2012 NBA Playoffs: Does Mike Brown Deserve Some Credit After All?

Mike Brown would have been third on my Coach of the Year Ballot if I were given a vote. 

The Coach of the Year award is the most subjective accolade in all of professional sports.  It usually goes to either a.) the coach of the best team, b.) the coach of the most surprising team, or c.) the coach that did the most with the least amount of talent. 

This season the Lakers did not fall into any of those categories, so that’s enough of a reason to dismiss Brown.  Actually, there’s about 100 reasons to dismiss Brown. However, the Lakers fell into a category unlike any we’ve seen in the history of the NBA. Here’s why...

One: The NBA lockout forced a truncated 66-game schedule upon every team.

Two: The Lakers were one of the few teams who had made a coaching change in the offseason. Kobe Bryant was not at all happy with the Lakers' decision, either.  He wanted former teammate and longtime assistant Bryan Shaw at the helm, as did the majority of Lakers fans—if not Shaw, then Rick Adeleman.  Kobe even expressed his public displeasure with the hiring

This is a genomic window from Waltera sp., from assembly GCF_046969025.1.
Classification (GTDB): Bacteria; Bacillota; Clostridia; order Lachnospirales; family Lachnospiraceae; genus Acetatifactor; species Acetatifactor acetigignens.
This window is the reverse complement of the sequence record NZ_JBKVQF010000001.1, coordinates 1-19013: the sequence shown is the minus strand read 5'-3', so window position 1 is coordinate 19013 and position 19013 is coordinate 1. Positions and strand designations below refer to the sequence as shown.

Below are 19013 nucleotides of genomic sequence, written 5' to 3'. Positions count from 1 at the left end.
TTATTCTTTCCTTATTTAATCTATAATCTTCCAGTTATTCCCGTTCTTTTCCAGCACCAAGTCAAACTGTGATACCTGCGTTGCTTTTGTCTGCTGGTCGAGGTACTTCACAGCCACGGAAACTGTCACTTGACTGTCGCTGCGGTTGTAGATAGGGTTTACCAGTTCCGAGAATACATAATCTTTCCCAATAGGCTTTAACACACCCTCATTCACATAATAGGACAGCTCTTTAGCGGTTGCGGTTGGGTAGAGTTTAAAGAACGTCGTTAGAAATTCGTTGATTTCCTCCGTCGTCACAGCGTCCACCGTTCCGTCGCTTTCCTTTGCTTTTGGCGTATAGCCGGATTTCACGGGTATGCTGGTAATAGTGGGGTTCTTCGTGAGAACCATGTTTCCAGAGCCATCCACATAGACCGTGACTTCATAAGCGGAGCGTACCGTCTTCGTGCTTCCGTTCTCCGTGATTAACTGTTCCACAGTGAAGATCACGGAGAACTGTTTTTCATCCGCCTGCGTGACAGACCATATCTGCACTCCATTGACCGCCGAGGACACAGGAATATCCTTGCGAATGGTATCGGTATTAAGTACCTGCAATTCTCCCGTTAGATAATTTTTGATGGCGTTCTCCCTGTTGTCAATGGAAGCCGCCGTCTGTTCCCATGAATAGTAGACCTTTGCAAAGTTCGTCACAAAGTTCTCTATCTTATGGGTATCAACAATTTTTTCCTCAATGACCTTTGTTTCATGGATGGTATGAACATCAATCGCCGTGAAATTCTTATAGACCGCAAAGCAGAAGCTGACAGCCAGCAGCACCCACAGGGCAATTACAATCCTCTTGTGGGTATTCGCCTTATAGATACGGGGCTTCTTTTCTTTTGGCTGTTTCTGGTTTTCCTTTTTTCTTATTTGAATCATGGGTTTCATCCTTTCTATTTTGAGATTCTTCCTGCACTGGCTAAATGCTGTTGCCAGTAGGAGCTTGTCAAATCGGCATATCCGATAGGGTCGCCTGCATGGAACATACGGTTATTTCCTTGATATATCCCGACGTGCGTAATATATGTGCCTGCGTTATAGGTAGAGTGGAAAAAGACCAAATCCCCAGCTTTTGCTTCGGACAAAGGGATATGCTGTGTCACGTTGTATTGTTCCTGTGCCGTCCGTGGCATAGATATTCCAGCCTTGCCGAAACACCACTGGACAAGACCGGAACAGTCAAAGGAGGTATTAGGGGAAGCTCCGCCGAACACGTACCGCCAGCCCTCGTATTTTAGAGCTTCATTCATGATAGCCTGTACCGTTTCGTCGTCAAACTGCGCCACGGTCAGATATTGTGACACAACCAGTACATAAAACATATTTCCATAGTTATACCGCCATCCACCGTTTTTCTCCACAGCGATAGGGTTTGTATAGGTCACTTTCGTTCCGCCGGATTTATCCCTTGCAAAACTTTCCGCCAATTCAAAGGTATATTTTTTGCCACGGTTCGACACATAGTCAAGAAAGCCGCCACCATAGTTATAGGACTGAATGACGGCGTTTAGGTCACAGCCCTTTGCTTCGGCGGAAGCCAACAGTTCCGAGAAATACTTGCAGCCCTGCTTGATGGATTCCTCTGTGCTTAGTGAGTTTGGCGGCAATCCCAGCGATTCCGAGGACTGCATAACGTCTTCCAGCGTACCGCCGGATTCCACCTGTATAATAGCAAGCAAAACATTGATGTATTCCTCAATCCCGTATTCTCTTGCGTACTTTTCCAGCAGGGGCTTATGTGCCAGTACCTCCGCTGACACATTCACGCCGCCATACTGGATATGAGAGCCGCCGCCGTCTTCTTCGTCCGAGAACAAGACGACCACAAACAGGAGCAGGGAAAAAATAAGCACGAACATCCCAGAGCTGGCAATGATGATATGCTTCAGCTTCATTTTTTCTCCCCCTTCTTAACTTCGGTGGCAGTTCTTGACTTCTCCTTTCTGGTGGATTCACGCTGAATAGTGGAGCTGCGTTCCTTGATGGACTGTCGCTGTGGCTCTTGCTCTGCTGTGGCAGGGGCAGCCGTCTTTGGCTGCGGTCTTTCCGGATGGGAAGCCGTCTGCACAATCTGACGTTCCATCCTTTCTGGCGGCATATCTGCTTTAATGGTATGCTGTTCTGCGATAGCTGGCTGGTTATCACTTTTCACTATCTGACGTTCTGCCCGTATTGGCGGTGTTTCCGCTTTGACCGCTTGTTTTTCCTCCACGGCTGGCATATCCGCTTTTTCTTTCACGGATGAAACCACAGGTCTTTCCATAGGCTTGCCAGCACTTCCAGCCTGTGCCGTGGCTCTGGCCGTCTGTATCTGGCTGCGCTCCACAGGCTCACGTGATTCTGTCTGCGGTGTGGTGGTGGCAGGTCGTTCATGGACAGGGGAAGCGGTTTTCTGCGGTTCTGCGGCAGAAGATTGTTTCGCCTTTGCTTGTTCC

Three: The Lakers were coming off a season in which they were swept by the Dallas Mavericks in the second round of the playoffs.

Four: Not long after the lockout ended, the Lakers traded Pau Gasol and Lamar Odom for Chris Paul.  Less than 24 hours later, it became the first major trade in professional sports to be vetoed by a commissioner.

Five: After this veto, Pau Gasol was forced to return to the Lakers, AKA the team that just traded him.  Lamar Odom, meanwhile, did not take as nicely as Gasol did to this.  He demanded a trade.  And just like that, the Lakers' fourth best player was out the door on his way to Dallas, and L.A. had nothing to show for it.  Okay, they had a little to show for it—the Clippers wound up getting Chris Paul.

Article Source: Bleacher Report - Los Angeles Lakers